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Keith Ferrazzi is the founder and CEO of Ferrazzi Greenlight, a Los Angeles-based research and consulting business, and author of the bestselling books Never Eat Alone and Who’s Got Your Back? Ferrazzi talks with #ThePlaybook host David Meltzer about his new book Leading Without Authority and shares strategies for “co-elevating” teams.

Ferrazzi talks about typical team dynamics which generally consist of groups of siloed individuals with some overlap and who occasionally collaborate — but are usually simply coexisting. Leaders, then, assume responsibility and play whack-a-mole to address challenges. But to succeed, Ferrazzi explains, leaders should disperse responsibility, moving it from themselves and onto the team. Team members that lift each other up and care about each other succeed together. 

This “co-elevation” of teams involves changed behaviors and mindsets, but acting your way into a new way of thinking is more effective than thinking your way into a new way of acting, Ferrazzi says.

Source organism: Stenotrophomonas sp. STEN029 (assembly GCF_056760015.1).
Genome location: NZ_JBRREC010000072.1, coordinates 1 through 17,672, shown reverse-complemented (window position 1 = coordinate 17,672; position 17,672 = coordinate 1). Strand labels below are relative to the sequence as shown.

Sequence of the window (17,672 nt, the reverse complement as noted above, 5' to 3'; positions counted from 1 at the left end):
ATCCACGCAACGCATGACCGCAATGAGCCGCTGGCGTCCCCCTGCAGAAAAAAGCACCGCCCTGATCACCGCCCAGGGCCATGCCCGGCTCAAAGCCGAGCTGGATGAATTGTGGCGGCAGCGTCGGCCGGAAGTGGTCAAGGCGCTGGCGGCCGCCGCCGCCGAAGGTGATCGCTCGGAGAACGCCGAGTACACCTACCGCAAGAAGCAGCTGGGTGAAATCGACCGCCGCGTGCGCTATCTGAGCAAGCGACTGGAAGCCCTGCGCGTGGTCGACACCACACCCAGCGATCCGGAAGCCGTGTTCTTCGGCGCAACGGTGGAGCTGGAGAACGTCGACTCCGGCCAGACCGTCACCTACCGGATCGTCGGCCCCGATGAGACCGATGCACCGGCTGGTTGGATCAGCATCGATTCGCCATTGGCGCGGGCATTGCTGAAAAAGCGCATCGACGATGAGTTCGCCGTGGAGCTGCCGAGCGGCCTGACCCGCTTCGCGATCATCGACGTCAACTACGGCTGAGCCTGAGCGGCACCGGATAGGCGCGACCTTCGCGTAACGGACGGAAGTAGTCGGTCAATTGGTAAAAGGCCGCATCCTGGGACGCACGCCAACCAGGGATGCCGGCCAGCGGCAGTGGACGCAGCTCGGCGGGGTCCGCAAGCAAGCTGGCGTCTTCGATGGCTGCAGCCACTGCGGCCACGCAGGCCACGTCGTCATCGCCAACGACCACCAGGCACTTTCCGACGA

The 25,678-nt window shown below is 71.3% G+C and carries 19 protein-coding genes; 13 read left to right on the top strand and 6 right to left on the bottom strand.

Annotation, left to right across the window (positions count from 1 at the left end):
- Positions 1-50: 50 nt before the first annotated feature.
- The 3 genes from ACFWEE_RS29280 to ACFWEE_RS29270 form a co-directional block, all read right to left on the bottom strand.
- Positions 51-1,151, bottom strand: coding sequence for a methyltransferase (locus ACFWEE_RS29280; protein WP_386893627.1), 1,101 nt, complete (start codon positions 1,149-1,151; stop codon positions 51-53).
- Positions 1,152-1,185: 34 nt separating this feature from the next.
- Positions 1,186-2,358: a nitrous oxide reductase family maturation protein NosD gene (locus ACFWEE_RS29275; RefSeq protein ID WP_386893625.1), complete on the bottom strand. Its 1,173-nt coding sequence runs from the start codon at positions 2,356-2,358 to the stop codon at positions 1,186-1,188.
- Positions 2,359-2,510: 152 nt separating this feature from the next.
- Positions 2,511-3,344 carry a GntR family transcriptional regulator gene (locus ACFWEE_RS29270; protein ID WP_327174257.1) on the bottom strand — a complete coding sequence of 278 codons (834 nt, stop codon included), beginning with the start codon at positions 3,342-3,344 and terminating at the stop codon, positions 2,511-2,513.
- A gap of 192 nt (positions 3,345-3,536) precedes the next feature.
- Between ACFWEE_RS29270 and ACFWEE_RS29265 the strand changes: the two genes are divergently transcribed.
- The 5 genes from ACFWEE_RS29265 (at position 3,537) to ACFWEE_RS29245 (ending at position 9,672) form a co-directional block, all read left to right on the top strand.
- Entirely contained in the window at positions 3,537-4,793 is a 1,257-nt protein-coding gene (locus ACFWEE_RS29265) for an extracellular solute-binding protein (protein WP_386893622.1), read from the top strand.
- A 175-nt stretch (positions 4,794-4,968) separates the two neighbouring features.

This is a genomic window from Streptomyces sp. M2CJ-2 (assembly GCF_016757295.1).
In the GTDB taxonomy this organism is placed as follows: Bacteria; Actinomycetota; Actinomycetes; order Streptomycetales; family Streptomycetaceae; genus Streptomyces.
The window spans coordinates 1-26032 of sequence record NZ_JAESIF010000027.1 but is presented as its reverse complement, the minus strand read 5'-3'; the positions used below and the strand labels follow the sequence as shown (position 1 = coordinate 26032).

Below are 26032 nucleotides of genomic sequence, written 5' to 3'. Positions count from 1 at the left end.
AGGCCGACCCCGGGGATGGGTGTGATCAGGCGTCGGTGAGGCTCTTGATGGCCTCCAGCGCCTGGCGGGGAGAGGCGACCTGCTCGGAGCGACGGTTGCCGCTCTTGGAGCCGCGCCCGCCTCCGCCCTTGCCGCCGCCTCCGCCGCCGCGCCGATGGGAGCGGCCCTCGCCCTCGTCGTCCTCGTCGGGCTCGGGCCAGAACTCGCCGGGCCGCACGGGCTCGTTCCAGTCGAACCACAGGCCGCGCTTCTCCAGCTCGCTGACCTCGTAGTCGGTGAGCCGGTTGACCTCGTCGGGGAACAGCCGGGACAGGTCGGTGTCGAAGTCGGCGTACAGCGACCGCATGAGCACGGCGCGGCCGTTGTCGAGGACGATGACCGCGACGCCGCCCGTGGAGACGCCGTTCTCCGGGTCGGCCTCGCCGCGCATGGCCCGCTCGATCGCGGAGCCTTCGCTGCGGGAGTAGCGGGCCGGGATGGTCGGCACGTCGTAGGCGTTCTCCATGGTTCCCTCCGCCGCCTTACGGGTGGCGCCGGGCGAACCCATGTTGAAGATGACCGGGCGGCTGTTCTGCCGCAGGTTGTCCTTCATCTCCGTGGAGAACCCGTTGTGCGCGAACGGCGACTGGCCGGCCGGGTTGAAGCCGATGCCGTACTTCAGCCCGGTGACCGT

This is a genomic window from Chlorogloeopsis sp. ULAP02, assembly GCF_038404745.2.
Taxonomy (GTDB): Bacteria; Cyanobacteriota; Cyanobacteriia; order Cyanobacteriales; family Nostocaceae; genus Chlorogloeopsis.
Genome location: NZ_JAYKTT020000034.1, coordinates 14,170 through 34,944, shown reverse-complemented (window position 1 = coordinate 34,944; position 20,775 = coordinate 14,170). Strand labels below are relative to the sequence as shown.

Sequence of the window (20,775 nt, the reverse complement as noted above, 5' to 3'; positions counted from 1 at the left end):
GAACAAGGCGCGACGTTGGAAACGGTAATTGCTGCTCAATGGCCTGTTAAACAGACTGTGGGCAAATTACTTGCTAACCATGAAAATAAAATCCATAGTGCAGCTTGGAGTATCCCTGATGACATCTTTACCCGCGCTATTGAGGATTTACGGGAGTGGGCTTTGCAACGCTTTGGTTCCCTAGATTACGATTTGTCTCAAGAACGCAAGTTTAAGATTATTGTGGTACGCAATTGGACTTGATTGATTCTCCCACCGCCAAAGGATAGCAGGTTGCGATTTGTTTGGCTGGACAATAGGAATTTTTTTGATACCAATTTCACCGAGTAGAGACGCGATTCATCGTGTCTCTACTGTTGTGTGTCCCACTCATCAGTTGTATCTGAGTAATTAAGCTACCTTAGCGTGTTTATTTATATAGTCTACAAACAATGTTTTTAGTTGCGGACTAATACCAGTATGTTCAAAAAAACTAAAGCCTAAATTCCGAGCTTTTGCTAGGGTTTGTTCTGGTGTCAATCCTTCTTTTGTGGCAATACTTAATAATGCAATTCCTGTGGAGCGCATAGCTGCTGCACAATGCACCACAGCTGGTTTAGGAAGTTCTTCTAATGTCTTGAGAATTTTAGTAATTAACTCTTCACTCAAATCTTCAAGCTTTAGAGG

Ferrazzi suggests shifting to co-elevation by adopting the eight attributes of high-performing teams he details in his new book. Among them: 

  • Empathy, by starting meetings with “sweet and sour,” in which each team member discloses how they’re doing, to nurture the team’s growth in serving, sharing and caring
  • Courage and candor, for which Ferrazzi advises leaders to use breakout sessions of only three team members each during larger virtual meetings to provide psychological safety and spur innovation
  • Celebration and praise, adopting a weekly meeting agenda item for each team member to identify someone within the company for whom they are grateful 

Ferrazzi also talks about the current remote work environment as an opportunity to reboot and “recontract” teams, considering this as a time not to go back to work, but to go forward to work with a commitment to collaboration and co-creation.

Related: Fail Often, Fail Fast, Fail Cheap

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Their covert mission into Afghanistan inspired a book, a movie, a monument and now, an award-winning bourbon.

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2 min read


This week’s episode of Get a Real Job focuses on a group of brave men who have chosen action over safety for their entire lives.

In the days after 9/11, while many Americans were watching the news in a state of shock and horror, a team of 12 Green Berets covertly entered Afghanistan and waged war against the Taliban … on horseback.

Riding horses as they penetrated the forbidding landscape of Afghanistan wasn’t part of the plan. But almost nothing about their mission, code-named Task Force Dagger, had a plan anyway. They were dropped in-country and basically told to figure it out as they went along.